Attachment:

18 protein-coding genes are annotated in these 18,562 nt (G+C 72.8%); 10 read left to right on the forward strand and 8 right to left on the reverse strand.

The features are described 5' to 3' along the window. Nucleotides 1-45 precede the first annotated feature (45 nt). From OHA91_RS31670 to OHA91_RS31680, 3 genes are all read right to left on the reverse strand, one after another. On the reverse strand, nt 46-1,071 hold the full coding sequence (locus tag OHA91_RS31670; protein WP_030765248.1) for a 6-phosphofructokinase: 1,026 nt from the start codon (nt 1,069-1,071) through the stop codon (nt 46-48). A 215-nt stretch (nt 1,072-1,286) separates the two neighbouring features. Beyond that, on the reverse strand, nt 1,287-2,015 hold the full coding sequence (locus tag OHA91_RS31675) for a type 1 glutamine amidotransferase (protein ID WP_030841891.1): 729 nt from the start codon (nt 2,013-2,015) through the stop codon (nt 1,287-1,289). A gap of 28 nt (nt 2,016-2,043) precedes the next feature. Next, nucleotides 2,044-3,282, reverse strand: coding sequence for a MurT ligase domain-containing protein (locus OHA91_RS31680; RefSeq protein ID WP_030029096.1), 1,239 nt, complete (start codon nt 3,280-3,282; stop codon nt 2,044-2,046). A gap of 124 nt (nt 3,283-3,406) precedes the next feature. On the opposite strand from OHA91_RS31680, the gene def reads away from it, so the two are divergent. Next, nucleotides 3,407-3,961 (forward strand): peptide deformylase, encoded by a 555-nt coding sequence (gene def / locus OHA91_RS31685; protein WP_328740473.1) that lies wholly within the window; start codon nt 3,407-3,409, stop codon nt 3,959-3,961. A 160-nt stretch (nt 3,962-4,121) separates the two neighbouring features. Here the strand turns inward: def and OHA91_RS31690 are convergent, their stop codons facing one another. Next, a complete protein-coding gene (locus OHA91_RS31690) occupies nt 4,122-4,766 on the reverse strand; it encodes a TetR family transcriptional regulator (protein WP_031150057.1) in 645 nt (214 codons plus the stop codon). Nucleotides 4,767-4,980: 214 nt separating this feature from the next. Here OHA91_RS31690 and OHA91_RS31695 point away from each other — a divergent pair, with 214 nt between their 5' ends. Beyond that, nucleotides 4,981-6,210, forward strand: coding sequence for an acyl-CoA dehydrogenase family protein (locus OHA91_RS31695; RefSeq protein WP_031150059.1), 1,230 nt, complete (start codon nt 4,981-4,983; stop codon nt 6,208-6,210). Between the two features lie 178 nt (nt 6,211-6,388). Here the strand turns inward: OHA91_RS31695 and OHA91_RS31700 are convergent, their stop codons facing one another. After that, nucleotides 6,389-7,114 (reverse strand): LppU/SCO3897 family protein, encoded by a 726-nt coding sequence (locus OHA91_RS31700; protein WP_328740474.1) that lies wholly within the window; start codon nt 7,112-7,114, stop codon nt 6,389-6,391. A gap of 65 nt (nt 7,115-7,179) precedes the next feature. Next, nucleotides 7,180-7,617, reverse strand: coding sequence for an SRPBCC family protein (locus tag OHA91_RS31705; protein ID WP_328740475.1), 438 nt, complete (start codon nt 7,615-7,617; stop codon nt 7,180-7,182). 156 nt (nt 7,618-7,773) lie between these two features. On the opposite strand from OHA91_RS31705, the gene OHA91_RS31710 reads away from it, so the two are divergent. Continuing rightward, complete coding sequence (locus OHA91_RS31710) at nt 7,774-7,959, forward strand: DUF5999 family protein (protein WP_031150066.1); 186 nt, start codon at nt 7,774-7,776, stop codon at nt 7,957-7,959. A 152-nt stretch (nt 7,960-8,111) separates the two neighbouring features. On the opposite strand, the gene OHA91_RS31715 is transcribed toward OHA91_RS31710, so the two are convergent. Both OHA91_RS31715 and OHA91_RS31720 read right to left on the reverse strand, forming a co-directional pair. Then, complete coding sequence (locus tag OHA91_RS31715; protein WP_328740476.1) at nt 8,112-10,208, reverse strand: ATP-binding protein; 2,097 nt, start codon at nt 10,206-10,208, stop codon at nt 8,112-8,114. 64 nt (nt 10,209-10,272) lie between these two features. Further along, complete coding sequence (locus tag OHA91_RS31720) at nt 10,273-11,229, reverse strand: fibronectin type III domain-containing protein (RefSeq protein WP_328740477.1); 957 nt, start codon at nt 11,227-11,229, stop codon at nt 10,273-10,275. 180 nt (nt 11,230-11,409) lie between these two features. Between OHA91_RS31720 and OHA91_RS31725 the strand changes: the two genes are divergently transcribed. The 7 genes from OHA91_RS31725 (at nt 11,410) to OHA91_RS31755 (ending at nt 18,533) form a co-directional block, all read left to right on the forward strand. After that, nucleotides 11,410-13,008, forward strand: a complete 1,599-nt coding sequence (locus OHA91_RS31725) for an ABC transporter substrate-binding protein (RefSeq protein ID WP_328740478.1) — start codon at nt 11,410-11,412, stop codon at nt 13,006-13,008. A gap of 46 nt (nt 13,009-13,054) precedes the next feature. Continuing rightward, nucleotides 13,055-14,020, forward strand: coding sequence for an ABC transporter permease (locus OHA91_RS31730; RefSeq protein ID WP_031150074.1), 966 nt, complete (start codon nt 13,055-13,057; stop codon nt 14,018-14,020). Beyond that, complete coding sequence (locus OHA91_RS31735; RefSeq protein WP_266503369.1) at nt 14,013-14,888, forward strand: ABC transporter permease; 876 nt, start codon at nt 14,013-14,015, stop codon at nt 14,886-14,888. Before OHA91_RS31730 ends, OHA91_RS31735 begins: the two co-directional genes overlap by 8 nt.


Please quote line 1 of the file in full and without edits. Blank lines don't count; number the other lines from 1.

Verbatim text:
18 protein-coding genes are annotated in these 18,562 nt (G+C 72.8%); 10 read left to right on the forward strand and 8 right to left on the reverse strand.